In the 1980s, issues of human rights abuses in the Soviet Union continued to raise concerns among westerners. Most Soviets were locked behind the “iron curtain” with very few options or opportunities to emigrate. At the same time, relations between U.S. and Soviet leaders stalled.
When it was announced that President Reagan and the new Soviet leader Mikhail Gorbachev would be meeting and holding the first such summit in eight years in 1985, many Americans were cautiously optimistic. Those concerned with issues of Soviet emigration wrote President Reagan to share their stories, express concerns, and push for relief efforts.
Featured Documents: Soviet Emigration Documents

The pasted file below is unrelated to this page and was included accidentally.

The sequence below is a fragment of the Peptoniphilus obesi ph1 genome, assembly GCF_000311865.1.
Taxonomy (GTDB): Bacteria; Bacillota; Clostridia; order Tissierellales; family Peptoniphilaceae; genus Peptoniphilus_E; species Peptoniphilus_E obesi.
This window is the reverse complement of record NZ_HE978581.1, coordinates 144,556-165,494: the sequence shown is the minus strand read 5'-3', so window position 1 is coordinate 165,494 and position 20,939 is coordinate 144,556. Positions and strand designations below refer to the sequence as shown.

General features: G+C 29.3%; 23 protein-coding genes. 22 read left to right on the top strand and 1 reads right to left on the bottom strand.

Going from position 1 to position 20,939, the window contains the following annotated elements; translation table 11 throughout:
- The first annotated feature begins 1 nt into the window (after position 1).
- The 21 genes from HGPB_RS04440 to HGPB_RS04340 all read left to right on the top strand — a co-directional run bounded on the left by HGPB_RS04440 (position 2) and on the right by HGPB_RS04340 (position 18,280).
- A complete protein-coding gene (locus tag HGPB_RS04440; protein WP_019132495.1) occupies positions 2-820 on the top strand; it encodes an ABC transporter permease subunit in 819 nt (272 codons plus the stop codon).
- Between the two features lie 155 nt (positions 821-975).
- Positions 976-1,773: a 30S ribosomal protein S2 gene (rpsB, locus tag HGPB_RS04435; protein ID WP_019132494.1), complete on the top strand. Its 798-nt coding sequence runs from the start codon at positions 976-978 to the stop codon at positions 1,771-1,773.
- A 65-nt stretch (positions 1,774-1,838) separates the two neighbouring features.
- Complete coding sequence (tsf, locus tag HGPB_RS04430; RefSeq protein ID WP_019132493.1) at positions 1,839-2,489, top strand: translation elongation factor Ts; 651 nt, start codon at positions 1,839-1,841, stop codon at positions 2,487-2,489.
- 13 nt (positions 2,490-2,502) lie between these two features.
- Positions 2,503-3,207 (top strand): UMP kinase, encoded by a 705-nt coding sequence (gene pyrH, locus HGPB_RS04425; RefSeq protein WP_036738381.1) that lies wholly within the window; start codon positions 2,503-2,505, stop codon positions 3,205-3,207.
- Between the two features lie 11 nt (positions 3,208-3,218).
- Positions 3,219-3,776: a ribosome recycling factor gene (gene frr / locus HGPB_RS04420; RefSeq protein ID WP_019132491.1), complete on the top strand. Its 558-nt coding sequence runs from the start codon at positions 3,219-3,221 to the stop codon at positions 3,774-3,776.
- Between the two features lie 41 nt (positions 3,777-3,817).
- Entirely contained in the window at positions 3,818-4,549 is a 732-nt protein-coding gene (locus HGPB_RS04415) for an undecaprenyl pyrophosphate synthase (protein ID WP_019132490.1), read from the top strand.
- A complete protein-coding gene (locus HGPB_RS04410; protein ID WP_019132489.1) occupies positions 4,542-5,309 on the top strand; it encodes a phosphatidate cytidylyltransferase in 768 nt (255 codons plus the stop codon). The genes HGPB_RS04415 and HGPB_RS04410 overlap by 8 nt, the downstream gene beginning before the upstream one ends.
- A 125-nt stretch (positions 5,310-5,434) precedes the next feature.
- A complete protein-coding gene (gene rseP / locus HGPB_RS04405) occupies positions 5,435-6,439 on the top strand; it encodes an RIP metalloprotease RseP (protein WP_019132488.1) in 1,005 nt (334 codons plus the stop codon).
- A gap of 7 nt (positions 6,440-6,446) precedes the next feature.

Activity: Read the featured documents and answer the following questions:
- What role does the person who wrote the initial letter play in the United States government?
- What state is the letter writer from? How do you know?
- What was President Reagan’s response to the letter?
- Discuss how the issue of divided spouses has been addressed between the years of 1980 and today. Discuss economic, political, social issues, and legislation.
- Explain the ways in which totalitarian regimes limit the freedom of their citizens. Include the issue of emigration in your discussion.
- Presidents do not make personal notations in response to every letter they receive. Why do you think President Reagan made a personal notation in response to this letter?
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